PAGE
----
calculate memory consumption and cpu usage

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    Question calculate memory consumption and cpu usage

    Hi!

    I'm currently playing around with different (self-made) implementations of data structures to hold a large amount of (custom) data like B*Trees and Hashtables.

    The goal should be to find the most efficient solution, but I don't know how to compare them by their memory consumption and general performance.

    As a compiler I'm using the MinGW port.

    What whould you propose for those measurements?

    Thank you in advance!

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    Easiest approach is to use your own version of new/delete to count the amount of memory being used. The simplest way to achieve that in itself is to wrap ALL of your code inside another class - that way, you can implement new & delete for that class, and then use the ::new and ::delete to actually implement the new&delete functionality. Bear in mind that you also need to do new[] and delete[].

    As long as your work is purely CPU bound, you should be able to measure the CPU usage by using clock() .

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    Registered User C_ntua's Avatar
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    Well, you can also measure performance by time spent.
    Measure time1
    Algorithm
    Measure time2
    Time spent = Measure time2 - Measure tim2.
    Use gettimeofday() to measure time. Generally you can use both gettimeofday() and clock(), which measure different things to have a more accurate counting on performance.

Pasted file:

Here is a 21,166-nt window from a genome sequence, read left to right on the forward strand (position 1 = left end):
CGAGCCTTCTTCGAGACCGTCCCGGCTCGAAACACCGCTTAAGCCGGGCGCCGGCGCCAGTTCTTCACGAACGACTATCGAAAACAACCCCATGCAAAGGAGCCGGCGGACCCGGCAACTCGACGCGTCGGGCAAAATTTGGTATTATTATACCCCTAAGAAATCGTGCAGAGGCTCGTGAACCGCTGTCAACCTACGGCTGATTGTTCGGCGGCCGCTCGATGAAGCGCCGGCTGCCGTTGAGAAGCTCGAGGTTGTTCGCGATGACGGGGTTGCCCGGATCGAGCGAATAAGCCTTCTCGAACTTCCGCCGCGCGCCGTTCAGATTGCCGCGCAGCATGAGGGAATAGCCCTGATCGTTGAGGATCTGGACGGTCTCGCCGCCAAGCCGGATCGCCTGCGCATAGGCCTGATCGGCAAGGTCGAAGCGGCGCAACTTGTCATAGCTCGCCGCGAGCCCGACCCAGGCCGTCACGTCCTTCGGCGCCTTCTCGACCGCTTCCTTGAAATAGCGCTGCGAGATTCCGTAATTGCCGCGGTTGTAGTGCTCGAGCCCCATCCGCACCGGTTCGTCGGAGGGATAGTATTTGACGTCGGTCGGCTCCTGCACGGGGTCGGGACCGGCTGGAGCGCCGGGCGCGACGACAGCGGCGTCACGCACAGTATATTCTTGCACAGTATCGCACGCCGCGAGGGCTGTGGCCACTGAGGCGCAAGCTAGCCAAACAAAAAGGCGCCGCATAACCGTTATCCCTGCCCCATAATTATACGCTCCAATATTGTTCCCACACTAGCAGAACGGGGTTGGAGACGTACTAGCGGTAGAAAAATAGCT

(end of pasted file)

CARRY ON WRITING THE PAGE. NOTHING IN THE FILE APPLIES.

The thing is that you have to come up with an algorithm. That is up to you. For example the algorithm might test how fast the elements are accessed. So you it can simple sum all elements (in that way you also see if the result is correct).
    You can measure how fast you can write things to it. So you can iterate through its elements and right something to them.
    You can measure how fast you can delete elements from it. So start deleting random elements in the algorithm.

    So this way you will be able to calculate speed and memory usage (as mastp said) for some common things, like insertion, deletion, access etc etc

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    thank you for your fast answers!

    Using time measurements is a good idea, I'll do that!

    Quote Originally Posted by matsp View Post
    Easiest approach is to use your own version of new/delete to count the amount of memory being used. The simplest way to achieve that in itself is to wrap ALL of your code inside another class - that way, you can implement new & delete for that class, and then use the ::new and ::delete to actually implement the new&delete functionality. Bear in mind that you also need to do new[] and delete[].
    Can you give me a short example how to create my own new & delete to measure the used heap space, please?

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    There is an example of implementing your own new/delete by calling global new/delete here:
    Calling global operator new inside overloaded operator new

    Inside your new function, just add up the size in new. If you need to account for deleted elements, then you'd have to add a bit of extra space when allocating with ::new, and store the size, then return the place beyond the size [to ensure that the alignment is still correct, you may want to put this in a union that also has a long long or a double - or even a 16-byte SSE type value - and return the position after this union]. That way, delete will know the size being returned to the free store (heap) - remember to then ::delete the base pointer where the size is stored, not the pointer returned back to the user from new (and thus passed to delete).

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    Note that clock() has different meanings on different platforms. I never tried the MS compiler, but it behaves differently even between GCC on native Linux and GCC on MinGW. I don't remember which is which, but one of them would measure the wall time, while the other would measure CPU time.